Tom Phillips immediately kicks it to Charly Caruso, and you know tonight’s gonna be something different - we’re getting all four quarterfinal matches from the Dusty Classic!
First up, we’re off to San Jose, California, where they filmed two tag tourney matches this past weekend. Roderick Strong & Austin Aries are greeted with louder cheers than TM-61, and everybody’s bummed when A-Double points out the obvious - that he’s wearing street clothes and not competing tonight. Aries says he has a “broken eye-hole” and NXT officials begged him not to compete because he’s such a valuable commodity for the brand. He suggests Shane Thorne & Nick Miller forfeit so they aren’t embarrassed by losing a handicap match to the Messiah of the Backbreaker.
That brings out General Manager William Regal, who confirms that Aries is not cleared to compete here. But since he should be ready next week (in kayfabe only) and because Dusty Rhodes was all about competition, Regal makes this a singles match to determine who advances. The Aussies pick Thorne to wrestle Strong and we’re off!
After starting with a feeling out period, a back elbow followed by a moonsault earns a quick two count for Thorne. A distraction by Aries creates an opening for Roddy to land a kick and deliver a backbreaker across the turnbuckles as we head to a break. Strong is in control when we return, but eventually falls victim to a series of uppercuts. After another backbreaker, Roderick sets up for a superplex, but gets headbutted into a prone position for Shane to deliver a double-stomp a la Alberto Del Rio (complete with “Sí” chants).
Great sequence where Strong delivers a couple of knee strikes before slamming Thorne on his face, only to be answered by a clothesline and Falcon Arrow - which earns another nearfall. Shane follows that with a sitout powerbomb, but Aries distracts the referee. Roddy follows that with a jumping knee for two, but delivers a baseball slide to the outside to keep Miller away from his partner. The Australian rolls him up with a small package to move his team to the semis after a seven minute match.
- Guessing the rash of injuries the roster suffered after the field was announced has dictated the presentation and pacing of this year’s Dusty Classic, but I could be wrong. Having one semi-final over the last two weeks to set up for Toronto works out nicely, but it does leave them with spots to fill on the TakeOver card - and potentially having one of those be a tag title match which could outshine the tournament final probably isn’t how they drew it up.
- Speaking of not how they drew it up, while I really dug Roddy vs. Shane, TM-61 still aren’t clicking for me the way a potential top babyface act should. Thorne seemed to win San Jose over somewhat throughout the match, but going against Strong in (even Northern) California was alway gonna be an uphill battle. Neither the crowd’s enthusiasm - or mine - carried over from cheering his comeback to being glad his team advanced.
- Can’t blame Aries, who delivered a rock-solid heel promo to set this up. It was the kind of performance which would have easily been my favorite thing on the show if not for a speech by another injured wrestler which soon followed. But even A-Double in full arrogant slimeball mode couldn’t get me 100% invested in seeing Roddy lose. It wasn’t Almas vs. Dillinger bad or anything, but we still need more reasons to want to root for and the Aussies.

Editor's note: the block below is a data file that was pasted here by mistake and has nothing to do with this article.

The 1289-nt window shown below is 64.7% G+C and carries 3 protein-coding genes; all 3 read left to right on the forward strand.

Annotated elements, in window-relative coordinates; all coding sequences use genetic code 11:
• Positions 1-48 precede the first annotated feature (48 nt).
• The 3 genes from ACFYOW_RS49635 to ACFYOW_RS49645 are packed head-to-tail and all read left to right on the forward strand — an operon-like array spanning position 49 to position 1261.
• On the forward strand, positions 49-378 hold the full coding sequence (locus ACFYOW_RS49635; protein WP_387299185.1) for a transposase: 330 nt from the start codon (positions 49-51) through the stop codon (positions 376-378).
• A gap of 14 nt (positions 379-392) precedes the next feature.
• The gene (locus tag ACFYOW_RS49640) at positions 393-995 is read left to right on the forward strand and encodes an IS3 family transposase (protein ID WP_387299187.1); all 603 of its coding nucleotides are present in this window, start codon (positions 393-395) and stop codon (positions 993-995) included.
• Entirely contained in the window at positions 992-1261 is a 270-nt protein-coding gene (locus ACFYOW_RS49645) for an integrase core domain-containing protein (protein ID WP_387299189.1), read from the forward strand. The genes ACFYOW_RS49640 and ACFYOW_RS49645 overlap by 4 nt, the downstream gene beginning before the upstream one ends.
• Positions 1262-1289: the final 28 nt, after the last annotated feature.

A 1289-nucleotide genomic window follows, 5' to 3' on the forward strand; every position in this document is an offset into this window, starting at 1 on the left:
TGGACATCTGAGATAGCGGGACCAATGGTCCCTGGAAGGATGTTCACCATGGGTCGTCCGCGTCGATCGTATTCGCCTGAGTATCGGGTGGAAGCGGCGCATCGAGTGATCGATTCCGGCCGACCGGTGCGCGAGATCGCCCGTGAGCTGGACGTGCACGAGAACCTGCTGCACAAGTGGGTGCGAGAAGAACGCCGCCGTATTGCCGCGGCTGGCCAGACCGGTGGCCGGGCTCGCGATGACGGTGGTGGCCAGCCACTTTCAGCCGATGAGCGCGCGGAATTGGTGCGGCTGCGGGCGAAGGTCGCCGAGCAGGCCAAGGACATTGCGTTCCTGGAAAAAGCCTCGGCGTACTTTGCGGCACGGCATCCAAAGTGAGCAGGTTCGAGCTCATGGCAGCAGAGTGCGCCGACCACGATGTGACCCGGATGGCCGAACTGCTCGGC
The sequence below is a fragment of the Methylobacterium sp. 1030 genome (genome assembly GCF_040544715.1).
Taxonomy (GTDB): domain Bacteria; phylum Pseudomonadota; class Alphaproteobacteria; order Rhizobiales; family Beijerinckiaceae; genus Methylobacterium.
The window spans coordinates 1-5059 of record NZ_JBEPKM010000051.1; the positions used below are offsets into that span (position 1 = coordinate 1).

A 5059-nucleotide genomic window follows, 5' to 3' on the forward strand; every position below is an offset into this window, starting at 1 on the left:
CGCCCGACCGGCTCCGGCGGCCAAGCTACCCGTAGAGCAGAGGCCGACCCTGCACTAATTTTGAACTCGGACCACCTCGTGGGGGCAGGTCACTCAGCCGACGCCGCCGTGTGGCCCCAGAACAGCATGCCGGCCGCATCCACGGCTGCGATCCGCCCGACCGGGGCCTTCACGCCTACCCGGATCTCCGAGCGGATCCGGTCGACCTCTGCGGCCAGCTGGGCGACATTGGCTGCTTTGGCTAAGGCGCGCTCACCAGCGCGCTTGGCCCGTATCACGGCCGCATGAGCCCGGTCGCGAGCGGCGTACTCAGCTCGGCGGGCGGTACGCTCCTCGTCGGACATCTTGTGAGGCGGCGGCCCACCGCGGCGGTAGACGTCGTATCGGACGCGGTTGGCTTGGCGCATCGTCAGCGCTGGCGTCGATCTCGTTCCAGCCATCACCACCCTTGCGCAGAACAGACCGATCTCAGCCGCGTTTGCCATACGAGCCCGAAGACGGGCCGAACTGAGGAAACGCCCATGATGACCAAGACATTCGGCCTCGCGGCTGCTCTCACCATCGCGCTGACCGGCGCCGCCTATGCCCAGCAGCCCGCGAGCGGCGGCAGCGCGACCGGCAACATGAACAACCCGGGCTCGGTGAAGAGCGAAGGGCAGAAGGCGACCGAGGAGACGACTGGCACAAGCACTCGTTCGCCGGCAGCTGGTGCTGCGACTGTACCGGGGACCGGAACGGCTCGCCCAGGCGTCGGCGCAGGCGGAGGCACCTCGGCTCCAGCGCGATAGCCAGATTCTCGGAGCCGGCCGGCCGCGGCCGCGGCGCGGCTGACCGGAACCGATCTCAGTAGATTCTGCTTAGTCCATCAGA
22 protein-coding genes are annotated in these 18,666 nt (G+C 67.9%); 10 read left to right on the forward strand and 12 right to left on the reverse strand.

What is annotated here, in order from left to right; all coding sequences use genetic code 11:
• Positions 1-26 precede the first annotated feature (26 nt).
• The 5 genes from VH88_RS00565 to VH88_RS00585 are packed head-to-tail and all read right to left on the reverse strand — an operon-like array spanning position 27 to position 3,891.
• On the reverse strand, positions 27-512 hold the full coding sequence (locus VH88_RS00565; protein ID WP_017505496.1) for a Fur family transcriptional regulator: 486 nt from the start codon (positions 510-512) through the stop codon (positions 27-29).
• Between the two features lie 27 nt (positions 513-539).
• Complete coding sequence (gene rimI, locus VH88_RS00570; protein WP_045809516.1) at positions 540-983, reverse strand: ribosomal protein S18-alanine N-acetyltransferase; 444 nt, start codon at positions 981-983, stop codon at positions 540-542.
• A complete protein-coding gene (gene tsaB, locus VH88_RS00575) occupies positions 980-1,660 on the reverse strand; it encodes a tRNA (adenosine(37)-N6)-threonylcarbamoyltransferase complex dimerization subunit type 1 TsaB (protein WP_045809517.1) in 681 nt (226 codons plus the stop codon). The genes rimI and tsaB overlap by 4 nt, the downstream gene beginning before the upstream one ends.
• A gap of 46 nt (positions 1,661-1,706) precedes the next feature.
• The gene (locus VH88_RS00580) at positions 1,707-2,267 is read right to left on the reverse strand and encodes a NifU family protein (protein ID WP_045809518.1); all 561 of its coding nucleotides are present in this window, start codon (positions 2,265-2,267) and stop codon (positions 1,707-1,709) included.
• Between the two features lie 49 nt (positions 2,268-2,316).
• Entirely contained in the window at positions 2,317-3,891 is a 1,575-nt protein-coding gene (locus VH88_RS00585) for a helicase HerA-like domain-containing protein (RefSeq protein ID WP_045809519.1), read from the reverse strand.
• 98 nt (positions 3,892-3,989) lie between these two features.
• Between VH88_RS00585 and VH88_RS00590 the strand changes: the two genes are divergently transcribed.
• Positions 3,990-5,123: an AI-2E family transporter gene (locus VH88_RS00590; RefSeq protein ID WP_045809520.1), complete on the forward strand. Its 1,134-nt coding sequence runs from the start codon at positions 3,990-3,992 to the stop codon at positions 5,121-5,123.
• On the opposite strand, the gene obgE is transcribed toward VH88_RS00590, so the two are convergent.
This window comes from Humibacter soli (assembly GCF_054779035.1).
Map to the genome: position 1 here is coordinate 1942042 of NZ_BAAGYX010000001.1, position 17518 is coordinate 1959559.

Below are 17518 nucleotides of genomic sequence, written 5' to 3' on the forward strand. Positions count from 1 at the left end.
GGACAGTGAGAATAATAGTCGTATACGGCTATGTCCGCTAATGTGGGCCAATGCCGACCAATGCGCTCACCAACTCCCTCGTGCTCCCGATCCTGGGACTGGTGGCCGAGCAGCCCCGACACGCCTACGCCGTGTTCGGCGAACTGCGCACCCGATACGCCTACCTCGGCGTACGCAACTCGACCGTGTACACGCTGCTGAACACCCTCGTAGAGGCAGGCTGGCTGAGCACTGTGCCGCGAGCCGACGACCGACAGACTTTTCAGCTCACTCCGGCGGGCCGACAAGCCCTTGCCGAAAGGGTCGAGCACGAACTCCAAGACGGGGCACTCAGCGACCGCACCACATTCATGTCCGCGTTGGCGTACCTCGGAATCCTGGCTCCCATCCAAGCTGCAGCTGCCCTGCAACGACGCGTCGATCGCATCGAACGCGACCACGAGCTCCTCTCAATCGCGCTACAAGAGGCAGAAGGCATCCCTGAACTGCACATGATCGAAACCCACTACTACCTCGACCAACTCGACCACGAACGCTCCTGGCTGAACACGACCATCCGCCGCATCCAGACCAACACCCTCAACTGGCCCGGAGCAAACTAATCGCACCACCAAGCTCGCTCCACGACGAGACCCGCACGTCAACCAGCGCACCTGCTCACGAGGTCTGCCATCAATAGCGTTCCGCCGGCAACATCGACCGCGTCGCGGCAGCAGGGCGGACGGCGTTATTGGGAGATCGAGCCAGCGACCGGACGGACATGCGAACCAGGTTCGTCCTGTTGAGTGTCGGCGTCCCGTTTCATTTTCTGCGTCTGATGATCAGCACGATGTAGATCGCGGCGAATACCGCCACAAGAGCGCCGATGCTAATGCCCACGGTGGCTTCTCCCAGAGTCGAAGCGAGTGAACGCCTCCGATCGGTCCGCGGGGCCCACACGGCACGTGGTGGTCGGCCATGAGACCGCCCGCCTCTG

- On the flip side, this is the debut Strong should have gotten at Full Sail. The muted reaction in Florida remains baffling, and Thorne was a much better dance partner than Otis & Tucker - much as I like Dozovic.
- We’ll see how he handles interviews, which have never been a strength and something he’ll probably need to work on in order to connect with fans who don’t know him from his previous work and have a chance at a main roster run of any magnitude. But this was a great example of what makes Roddy special. Vicious-looking but safe offense that leaves him and his opponent looking great, win or lose.
Back at Full Sail, Tommaso Ciampa & Johnny Gargano hit the ring for thier highly anticipated rematch with The Revival. When Dash & Dawson’s music hits, however, Scott is on crutches. Wilder hands him a microphone, and he asks for quiet so he can deliver some really bad news - he tore every ligament in his knee. It’s an injury which would end the career of jamokes like #DIY, but he just needs a few days and some ibuprofen. The tag champs want to tough through the injury, beat their rivals and win the tournament, but they’re going to follow doctor’s orders and pull out of the tournament. While Ciampa & Gargano and the crowd processes what they just heard, Dash congratulates #DIY on making it to the next round, and says they should be grateful they don’t have to tap out to the top guys again.
We see a couple quick interviews from Dasha Fuentes. First, Cedric Alexander speaks on his time in NXT, and thanks Andrade “Cien” Almas for showing him you can’t just be happy to be here. Almas showed him you need a mean streak, and he’d like to thank him for that lesson in the ring - anytime, anywhere. Then, Johnny & Tommaso show off their “not surprised” faces when asked about The Revival’s latest stunt, and reiterate their goals... win the Dusty, and beat Dash & Dawson to become tag champs.
Back in San Jose, the crowd is crazy for Rich Swann & No Way Jose, who will face the Authors of Pain. The big men are lead to the ring by Paul Ellering, who dispatches Akam to start with Jose. No Way can’t connect with any offense despite angering his opponent with dance moves and makes a quick tag to Swann, who gets an assist from Jose on a Rana takedown. Rezar comes in, and though Rich dodges him at first and even lands a couple ineffective strikes, he ends up in a bearhug. He makes the mistake of trying a crossbody to the floor after he wiggles free and gets caught by both Authors, but Jose launches himself off the top to send everyone crashing down.